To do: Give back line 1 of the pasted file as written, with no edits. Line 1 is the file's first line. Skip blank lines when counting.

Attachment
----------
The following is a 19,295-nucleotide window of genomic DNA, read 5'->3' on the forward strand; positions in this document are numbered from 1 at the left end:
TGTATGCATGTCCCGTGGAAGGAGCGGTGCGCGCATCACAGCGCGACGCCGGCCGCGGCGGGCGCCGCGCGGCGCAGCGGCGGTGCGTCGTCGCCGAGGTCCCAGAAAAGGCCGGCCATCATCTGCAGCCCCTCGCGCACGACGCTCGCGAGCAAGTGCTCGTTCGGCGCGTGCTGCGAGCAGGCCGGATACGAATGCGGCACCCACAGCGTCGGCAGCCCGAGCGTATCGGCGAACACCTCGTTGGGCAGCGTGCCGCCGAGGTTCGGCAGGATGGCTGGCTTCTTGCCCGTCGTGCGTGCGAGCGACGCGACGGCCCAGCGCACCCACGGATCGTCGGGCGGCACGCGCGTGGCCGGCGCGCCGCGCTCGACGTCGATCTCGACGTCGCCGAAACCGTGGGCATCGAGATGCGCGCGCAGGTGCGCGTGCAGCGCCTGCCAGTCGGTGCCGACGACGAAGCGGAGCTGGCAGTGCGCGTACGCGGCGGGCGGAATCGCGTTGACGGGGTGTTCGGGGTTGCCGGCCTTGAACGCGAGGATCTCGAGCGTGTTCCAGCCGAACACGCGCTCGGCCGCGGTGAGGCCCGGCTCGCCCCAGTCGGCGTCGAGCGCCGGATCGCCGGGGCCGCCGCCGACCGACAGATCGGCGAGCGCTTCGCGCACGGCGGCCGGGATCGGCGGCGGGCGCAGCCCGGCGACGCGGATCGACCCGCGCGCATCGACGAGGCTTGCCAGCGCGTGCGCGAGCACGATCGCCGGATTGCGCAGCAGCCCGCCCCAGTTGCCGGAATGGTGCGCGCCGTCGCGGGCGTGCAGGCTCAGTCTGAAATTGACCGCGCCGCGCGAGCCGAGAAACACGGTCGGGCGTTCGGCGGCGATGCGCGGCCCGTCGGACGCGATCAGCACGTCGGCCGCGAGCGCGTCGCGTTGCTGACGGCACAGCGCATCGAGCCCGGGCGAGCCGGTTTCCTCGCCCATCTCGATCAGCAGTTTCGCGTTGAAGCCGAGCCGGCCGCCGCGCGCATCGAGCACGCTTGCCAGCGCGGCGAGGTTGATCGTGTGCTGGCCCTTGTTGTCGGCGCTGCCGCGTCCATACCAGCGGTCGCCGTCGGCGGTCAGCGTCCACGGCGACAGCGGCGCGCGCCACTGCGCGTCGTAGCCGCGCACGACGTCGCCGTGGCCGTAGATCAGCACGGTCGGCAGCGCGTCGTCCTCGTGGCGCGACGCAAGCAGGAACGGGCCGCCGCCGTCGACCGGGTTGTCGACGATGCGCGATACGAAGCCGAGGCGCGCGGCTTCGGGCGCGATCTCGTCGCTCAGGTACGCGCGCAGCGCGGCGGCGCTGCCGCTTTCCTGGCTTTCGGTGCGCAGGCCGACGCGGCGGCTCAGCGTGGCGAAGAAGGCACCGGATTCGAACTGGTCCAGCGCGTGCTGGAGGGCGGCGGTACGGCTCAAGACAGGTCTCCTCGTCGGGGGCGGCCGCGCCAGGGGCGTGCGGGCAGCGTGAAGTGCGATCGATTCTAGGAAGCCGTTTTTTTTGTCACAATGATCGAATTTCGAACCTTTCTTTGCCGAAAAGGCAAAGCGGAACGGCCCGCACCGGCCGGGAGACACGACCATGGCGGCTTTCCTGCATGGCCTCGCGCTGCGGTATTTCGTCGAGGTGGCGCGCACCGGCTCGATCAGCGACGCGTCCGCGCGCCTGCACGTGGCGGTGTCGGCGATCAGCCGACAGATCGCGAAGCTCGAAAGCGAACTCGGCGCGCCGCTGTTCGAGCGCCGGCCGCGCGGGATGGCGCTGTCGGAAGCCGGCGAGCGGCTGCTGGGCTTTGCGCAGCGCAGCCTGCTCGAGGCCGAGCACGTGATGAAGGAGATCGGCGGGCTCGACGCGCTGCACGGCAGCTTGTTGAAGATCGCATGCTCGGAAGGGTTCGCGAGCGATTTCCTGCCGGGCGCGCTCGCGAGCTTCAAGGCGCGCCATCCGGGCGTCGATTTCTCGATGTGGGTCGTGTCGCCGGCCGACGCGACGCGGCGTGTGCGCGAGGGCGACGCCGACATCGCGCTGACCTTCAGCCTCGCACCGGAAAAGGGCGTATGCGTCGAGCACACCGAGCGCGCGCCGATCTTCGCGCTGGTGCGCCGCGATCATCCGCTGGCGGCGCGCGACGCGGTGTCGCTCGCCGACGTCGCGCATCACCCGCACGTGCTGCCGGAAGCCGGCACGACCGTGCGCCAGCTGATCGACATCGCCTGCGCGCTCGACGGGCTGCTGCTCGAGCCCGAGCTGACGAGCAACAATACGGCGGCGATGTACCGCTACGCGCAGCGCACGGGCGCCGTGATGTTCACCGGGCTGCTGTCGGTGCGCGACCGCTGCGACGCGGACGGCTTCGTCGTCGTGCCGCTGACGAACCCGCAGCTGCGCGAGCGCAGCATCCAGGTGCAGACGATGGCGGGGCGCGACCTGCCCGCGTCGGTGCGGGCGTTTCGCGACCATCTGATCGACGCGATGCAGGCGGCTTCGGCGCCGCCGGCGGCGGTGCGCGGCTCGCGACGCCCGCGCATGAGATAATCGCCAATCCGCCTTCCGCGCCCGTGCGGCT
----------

The following is a 19,295-nucleotide window of genomic DNA, read 5'->3' on the forward strand; positions in this document are numbered from 1 at the left end: